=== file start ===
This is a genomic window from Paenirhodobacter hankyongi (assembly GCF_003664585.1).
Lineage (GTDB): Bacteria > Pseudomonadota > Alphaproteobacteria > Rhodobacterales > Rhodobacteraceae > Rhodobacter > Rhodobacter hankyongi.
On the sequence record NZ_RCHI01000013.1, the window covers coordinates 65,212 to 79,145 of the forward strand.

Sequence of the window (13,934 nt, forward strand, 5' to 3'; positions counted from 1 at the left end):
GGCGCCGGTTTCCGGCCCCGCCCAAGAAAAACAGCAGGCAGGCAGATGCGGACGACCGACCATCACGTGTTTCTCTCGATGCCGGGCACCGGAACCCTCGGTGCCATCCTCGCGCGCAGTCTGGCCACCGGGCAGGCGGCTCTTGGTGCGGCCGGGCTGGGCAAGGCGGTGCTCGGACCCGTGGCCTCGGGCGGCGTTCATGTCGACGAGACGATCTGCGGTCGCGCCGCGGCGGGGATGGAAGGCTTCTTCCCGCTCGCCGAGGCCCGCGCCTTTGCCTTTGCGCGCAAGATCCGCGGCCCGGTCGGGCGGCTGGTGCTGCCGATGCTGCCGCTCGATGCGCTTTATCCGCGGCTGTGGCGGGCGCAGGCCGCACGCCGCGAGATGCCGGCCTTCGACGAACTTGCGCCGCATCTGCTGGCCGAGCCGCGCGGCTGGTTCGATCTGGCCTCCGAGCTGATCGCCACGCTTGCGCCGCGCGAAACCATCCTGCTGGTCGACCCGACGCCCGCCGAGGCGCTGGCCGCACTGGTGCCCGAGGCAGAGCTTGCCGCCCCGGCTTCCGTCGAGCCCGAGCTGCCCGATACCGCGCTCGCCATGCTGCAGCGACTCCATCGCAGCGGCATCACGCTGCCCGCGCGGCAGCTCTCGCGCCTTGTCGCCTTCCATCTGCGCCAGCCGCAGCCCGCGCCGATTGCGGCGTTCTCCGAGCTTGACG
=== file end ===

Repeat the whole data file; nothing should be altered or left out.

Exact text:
This is a genomic window from Paenirhodobacter hankyongi (assembly GCF_003664585.1).
Lineage (GTDB): Bacteria > Pseudomonadota > Alphaproteobacteria > Rhodobacterales > Rhodobacteraceae > Rhodobacter > Rhodobacter hankyongi.
On the sequence record NZ_RCHI01000013.1, the window covers coordinates 65,212 to 79,145 of the forward strand.

Sequence of the window (13,934 nt, forward strand, 5' to 3'; positions counted from 1 at the left end):
GGCGCCGGTTTCCGGCCCCGCCCAAGAAAAACAGCAGGCAGGCAGATGCGGACGACCGACCATCACGTGTTTCTCTCGATGCCGGGCACCGGAACCCTCGGTGCCATCCTCGCGCGCAGTCTGGCCACCGGGCAGGCGGCTCTTGGTGCGGCCGGGCTGGGCAAGGCGGTGCTCGGACCCGTGGCCTCGGGCGGCGTTCATGTCGACGAGACGATCTGCGGTCGCGCCGCGGCGGGGATGGAAGGCTTCTTCCCGCTCGCCGAGGCCCGCGCCTTTGCCTTTGCGCGCAAGATCCGCGGCCCGGTCGGGCGGCTGGTGCTGCCGATGCTGCCGCTCGATGCGCTTTATCCGCGGCTGTGGCGGGCGCAGGCCGCACGCCGCGAGATGCCGGCCTTCGACGAACTTGCGCCGCATCTGCTGGCCGAGCCGCGCGGCTGGTTCGATCTGGCCTCCGAGCTGATCGCCACGCTTGCGCCGCGCGAAACCATCCTGCTGGTCGACCCGACGCCCGCCGAGGCGCTGGCCGCACTGGTGCCCGAGGCAGAGCTTGCCGCCCCGGCTTCCGTCGAGCCCGAGCTGCCCGATACCGCGCTCGCCATGCTGCAGCGACTCCATCGCAGCGGCATCACGCTGCCCGCGCGGCAGCTCTCGCGCCTTGTCGCCTTCCATCTGCGCCAGCCGCAGCCCGCGCCGATTGCGGCGTTCTCCGAGCTTGACG